Brazil: tobacco industry increases production during COVID-19 pandemic [Inglês]


Tobacco Control

Brazil ratified the WHO Framework Convention on Tobacco Control (FCTC) in 2005, when there were around 200 000 families cultivating tobacco. Brazil is also the second largest global producer of tobacco leaves. To address FCTC requirements, the National Programme for Diversification in Tobacco-Growing Areas was established under the coordination of the Ministry of Agrarian Development. This programme focused on addressing WHO FCTC articles 17 and 18 to encourage the development of economically feasible alternatives to tobacco farming, and to protect the environment from tobacco cultivation and manufacture. The programme ended in 2016 when the Ministry of Agrarian Development ceased; however there are still an estimated 150 000 families involved in cultivating tobacco in Brazil.

In December 2019, tobacco farmers met with the tobacco industry to establish prices for the 2019/2020 tobacco crop in accordance with the Integration Law created by the former government in 2016. However this legislation was disregarded; farmers were not provided with guarantees or rights, and the amount paid for their harvest would rely only on the evaluation of the tobacco industry.

Since the COVID-19 pandemic was declared, countries around the world have adopted measures to prevent the spread of the virus. Representatives from China Tobacco were prevented from visiting Brazil to evaluate and grade tobacco, and other companies suspended the purchase of tobacco from tobacco growers. The tobacco industry also reduced activities related to cigarette production at the beginning.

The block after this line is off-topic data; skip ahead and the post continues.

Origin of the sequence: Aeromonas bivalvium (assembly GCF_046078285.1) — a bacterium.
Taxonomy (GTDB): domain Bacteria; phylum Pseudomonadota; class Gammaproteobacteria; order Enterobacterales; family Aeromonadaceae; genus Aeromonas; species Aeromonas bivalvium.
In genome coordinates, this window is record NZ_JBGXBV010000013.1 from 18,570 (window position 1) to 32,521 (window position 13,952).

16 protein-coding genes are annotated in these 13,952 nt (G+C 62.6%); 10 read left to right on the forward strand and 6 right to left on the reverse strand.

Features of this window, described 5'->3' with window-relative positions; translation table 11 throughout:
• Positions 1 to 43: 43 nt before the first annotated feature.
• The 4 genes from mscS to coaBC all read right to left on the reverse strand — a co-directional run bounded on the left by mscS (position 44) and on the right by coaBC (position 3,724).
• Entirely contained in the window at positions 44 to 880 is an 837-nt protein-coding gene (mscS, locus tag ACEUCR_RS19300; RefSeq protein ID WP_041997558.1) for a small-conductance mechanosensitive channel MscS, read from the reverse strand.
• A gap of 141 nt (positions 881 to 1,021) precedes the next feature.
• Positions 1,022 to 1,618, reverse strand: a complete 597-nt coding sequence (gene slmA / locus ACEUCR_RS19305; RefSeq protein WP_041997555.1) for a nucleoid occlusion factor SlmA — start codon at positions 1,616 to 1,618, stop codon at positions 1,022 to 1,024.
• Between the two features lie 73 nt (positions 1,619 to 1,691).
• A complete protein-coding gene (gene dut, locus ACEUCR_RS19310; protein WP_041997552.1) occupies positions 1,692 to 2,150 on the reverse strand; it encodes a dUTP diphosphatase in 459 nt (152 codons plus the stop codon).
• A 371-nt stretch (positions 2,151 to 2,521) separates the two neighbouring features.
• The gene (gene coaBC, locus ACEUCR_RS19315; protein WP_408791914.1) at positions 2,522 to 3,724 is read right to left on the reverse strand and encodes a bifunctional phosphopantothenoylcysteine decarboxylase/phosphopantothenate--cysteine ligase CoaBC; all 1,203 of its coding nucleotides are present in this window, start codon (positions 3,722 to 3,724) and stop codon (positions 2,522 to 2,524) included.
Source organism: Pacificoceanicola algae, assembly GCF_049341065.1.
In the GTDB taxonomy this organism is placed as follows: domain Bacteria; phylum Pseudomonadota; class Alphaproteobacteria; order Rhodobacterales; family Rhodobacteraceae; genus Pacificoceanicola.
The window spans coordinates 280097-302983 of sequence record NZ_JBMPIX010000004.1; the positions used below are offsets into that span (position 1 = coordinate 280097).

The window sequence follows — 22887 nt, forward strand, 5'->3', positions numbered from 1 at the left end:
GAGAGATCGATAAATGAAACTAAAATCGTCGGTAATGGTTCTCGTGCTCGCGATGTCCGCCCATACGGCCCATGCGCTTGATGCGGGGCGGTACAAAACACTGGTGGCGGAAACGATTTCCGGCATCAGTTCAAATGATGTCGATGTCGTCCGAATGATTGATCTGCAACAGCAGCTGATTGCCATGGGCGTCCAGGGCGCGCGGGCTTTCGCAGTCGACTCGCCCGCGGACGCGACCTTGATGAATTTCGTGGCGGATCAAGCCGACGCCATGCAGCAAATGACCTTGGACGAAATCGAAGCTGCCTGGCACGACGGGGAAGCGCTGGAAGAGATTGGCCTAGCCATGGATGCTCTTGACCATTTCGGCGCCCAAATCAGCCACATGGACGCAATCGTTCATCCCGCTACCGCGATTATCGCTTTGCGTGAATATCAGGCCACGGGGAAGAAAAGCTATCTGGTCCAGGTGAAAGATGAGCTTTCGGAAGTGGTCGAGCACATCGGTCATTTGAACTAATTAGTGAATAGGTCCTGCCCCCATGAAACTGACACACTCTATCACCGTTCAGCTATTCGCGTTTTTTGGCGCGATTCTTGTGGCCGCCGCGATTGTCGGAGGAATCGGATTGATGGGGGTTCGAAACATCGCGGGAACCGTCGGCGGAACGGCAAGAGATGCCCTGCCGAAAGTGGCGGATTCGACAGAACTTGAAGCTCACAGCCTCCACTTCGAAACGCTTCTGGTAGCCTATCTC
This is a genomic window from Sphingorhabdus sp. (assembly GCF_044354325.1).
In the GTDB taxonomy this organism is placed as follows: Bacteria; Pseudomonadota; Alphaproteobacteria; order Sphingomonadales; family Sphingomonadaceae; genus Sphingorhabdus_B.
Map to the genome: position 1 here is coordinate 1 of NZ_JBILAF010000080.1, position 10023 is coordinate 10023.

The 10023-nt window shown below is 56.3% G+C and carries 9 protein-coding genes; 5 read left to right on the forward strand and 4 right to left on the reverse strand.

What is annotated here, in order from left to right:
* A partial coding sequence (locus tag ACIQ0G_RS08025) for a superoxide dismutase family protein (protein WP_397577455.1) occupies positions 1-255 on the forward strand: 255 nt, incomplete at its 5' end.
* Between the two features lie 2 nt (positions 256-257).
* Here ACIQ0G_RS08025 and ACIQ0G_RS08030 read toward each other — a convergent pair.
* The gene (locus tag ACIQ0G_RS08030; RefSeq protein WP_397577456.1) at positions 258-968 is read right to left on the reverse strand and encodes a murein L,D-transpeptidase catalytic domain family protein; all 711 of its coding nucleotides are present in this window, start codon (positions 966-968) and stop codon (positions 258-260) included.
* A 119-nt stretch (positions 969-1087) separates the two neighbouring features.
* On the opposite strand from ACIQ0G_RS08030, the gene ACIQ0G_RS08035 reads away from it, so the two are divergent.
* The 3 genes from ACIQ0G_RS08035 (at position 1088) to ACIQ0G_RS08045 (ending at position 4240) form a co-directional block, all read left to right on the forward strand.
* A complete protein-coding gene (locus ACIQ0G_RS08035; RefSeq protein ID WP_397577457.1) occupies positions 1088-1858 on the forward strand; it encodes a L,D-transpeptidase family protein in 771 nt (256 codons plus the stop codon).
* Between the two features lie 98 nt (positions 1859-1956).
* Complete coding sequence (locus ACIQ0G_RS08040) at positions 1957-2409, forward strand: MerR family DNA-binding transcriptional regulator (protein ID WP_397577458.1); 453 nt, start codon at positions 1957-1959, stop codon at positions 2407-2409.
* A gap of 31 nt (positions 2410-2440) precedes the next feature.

Some Brazilian governmental jurisdictions have committed to safeguarding tobacco farmers, but the thousands of families who depend on this crop need viable alternatives to diversify their production and income. These farmers need technical assistance, comprehensive policy and access to opportunities to make diversification a reality.

In response to the COVID-19 pandemic, Brazilian authorities also introduced legislation to temporarily ban non-essential industrial activities. Brazil’s second-largest cigarette manufacturer, Philip Morris Brazil (PMB), is located in Santa Cruz do Sul. The mayor of Santa Cruz do Sul, Telmo Kirst, signed a public calamity decree on 20 March 2020 to close all trades and industries that were classified as non-essential. Only health organisations, food retailers, gas stations and banks were allowed to operate, and cigarette manufacturing was not included as an essential activity. Despite this, PMB increased cigarette production. According to news published in The Intercept Brasil, the company’s Chief Operating Officer, Alejandro Okroglic, sent an email to all staff in mid-March 2020 stating that the production facility would remain open and that “Preserving the health of our public, without compromising the business, is one of our goals…". The email also included details about three new weekend shifts introduced to increase production. Preserving business rather than preserving the health of the public seems to be the most important goal, given that the two are irreconcilable.

Although legislation to ban non-essential industrial activities was in place, PMB announced in early April that it would resume purchasing tobacco from farmers to ensure “the financial preservation of producers in the region”. PMB also stated that “it follows all the rules of the municipalities in which it operates”.

Despite the entirely preventable morbidity and mortality caused by tobacco products in Brazil, PMB appears to be exempt from being classified as a non-essential industry. It is strongly recommended that government authorities act quickly to guarantee the legislation’s compliance, strengthen the National Programme for Diversification in Tobacco-Growing Area and increase the opportunities to make diversification a reality for family farmers.

Mariana Pinho

Anna Monteiro

Analista Técnica, Brazil



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